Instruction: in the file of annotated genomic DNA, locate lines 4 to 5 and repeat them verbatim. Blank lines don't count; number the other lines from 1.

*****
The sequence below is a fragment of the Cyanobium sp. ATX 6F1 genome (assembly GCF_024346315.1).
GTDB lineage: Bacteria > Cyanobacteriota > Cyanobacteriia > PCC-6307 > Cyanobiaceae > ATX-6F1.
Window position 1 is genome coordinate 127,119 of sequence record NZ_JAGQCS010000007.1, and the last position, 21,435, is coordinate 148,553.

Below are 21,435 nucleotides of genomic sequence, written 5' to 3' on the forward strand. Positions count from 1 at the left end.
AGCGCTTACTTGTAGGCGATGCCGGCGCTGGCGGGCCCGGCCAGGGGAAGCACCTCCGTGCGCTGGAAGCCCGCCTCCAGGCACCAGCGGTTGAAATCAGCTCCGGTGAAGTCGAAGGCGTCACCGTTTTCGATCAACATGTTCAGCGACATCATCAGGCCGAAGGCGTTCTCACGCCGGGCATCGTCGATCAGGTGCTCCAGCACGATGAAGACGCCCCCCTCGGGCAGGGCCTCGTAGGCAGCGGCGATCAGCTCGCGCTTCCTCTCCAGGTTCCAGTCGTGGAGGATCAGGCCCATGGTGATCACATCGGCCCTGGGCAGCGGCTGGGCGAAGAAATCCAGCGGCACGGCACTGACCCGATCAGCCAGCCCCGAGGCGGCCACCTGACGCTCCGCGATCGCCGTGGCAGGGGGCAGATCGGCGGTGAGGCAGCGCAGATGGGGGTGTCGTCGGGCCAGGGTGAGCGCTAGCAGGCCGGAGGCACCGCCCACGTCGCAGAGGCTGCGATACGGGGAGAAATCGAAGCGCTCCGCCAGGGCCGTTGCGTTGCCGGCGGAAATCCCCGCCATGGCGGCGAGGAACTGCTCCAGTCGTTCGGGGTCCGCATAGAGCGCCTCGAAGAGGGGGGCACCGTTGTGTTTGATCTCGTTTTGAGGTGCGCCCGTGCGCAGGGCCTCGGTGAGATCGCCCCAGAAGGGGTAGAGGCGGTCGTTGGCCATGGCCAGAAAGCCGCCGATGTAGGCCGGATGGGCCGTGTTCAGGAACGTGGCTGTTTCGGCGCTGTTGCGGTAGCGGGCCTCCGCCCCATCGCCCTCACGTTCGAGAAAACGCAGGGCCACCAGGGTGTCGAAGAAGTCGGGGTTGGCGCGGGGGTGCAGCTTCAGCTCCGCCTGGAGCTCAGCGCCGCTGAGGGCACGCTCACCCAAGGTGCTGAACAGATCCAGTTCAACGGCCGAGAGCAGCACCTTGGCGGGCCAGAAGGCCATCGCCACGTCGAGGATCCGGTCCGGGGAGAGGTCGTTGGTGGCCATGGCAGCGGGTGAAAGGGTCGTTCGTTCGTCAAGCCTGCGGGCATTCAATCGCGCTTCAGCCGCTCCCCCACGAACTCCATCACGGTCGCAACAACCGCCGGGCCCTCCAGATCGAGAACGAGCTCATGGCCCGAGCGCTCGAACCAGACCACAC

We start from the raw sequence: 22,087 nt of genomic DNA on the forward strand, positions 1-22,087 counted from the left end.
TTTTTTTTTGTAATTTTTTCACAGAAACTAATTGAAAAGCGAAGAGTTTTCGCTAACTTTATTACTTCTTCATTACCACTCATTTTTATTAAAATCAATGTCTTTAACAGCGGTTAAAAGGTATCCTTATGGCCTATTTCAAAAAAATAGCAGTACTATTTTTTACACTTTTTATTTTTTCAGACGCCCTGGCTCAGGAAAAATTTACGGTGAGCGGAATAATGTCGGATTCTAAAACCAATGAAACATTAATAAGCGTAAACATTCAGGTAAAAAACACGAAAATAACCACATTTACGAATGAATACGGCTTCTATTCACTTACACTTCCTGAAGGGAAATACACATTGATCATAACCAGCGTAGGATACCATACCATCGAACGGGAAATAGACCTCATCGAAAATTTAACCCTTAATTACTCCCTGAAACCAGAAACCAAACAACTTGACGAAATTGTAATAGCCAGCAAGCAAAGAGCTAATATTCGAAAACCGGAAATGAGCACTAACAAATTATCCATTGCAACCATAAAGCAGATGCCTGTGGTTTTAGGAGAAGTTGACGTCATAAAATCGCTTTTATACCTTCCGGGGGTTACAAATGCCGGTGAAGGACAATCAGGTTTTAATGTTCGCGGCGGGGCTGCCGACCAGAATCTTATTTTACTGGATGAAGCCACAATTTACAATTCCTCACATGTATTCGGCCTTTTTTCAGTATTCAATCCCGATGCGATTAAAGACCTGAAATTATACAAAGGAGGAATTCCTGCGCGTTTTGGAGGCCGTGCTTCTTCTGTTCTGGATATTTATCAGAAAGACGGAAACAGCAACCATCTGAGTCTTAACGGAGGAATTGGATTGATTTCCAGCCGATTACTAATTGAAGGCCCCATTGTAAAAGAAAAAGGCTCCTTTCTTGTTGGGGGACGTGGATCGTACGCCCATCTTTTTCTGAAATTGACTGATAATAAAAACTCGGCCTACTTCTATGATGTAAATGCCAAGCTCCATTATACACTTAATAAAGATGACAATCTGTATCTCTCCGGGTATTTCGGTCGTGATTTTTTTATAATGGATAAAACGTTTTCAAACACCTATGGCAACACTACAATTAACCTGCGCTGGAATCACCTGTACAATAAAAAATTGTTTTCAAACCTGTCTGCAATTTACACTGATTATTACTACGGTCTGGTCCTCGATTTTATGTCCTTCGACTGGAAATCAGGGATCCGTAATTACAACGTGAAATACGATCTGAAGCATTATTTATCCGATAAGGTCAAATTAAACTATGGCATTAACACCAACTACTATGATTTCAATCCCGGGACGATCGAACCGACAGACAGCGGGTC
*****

Below are 21,435 nucleotides of genomic sequence, written 5' to 3' on the forward strand. Positions count from 1 at the left end.
AGCGCTTACTTGTAGGCGATGCCGGCGCTGGCGGGCCCGGCCAGGGGAAGCACCTCCGTGCGCTGGAAGCCCGCCTCCAGGCACCAGCGGTTGAAATCAGCTCCGGTGAAGTCGAAGGCGTCACCGTTTTCGATCAACATGTTCAGCGACATCATCAGGCCGAAGGCGTTCTCACGCCGGGCATCGTCGATCAGGTGCTCCAGCACGATGAAGACGCCCCCCTCGGGCAGGGCCTCGTAGGCAGCGGCGATCAGCTCGCGCTTCCTCTCCAGGTTCCAGTCGTGGAGGATCAGGCCCATGGTGATCACATCGGCCCTGGGCAGCGGCTGGGCGAAGAAATCCAGCGGCACGGCACTGACCCGATCAGCCAGCCCCGAGGCGGCCACCTGACGCTCCGCGATCGCCGTGGCAGGGGGCAGATCGGCGGTGAGGCAGCGCAGATGGGGGTGTCGTCGGGCCAGGGTGAGCGCTAGCAGGCCGGAGGCACCGCCCACGTCGCAGAGGCTGCGATACGGGGAGAAATCGAAGCGCTCCGCCAGGGCCGTTGCGTTGCCGGCGGAAATCCCCGCCATGGCGGCGAGGAACTGCTCCAGTCGTTCGGGGTCCGCATAGAGCGCCTCGAAGAGGGGGGCACCGTTGTGTTTGATCTCGTTTTGAGGTGCGCCCGTGCGCAGGGCCTCGGTGAGATCGCCCCAGAAGGGGTAGAGGCGGTCGTTGGCCATGGCCAGAAAGCCGCCGATGTAGGCCGGATGGGCCGTGTTCAGGAACGTGGCTGTTTCGGCGCTGTTGCGGTAGCGGGCCTCCGCCCCATCGCCCTCACGTTCGAGAAAACGCAGGGCCACCAGGGTGTCGAAGAAGTCGGGGTTGGCGCGGGGGTGCAGCTTCAGCTCCGCCTGGAGCTCAGCGCCGCTGAGGGCACGCTCACCCAAGGTGCTGAACAGATCCAGTTCAACGGCCGAGAGCAGCACCTTGGCGGGCCAGAAGGCCATCGCCACGTCGAGGATCCGGTCCGGGGAGAGGTCGTTGGTGGCCATGGCAGCGGGTGAAAGGGTCGTTCGTTCGTCAAGCCTGCGGGCATTCAATCGCGCTTCAGCCGCTCCCCCACGAACTCCATCACGGTCGCAACAACCGCCGGGCCCTCCAGATCGAGAACGAGCTCATGGCCCGAGCGCTCGAACCAGACCACAC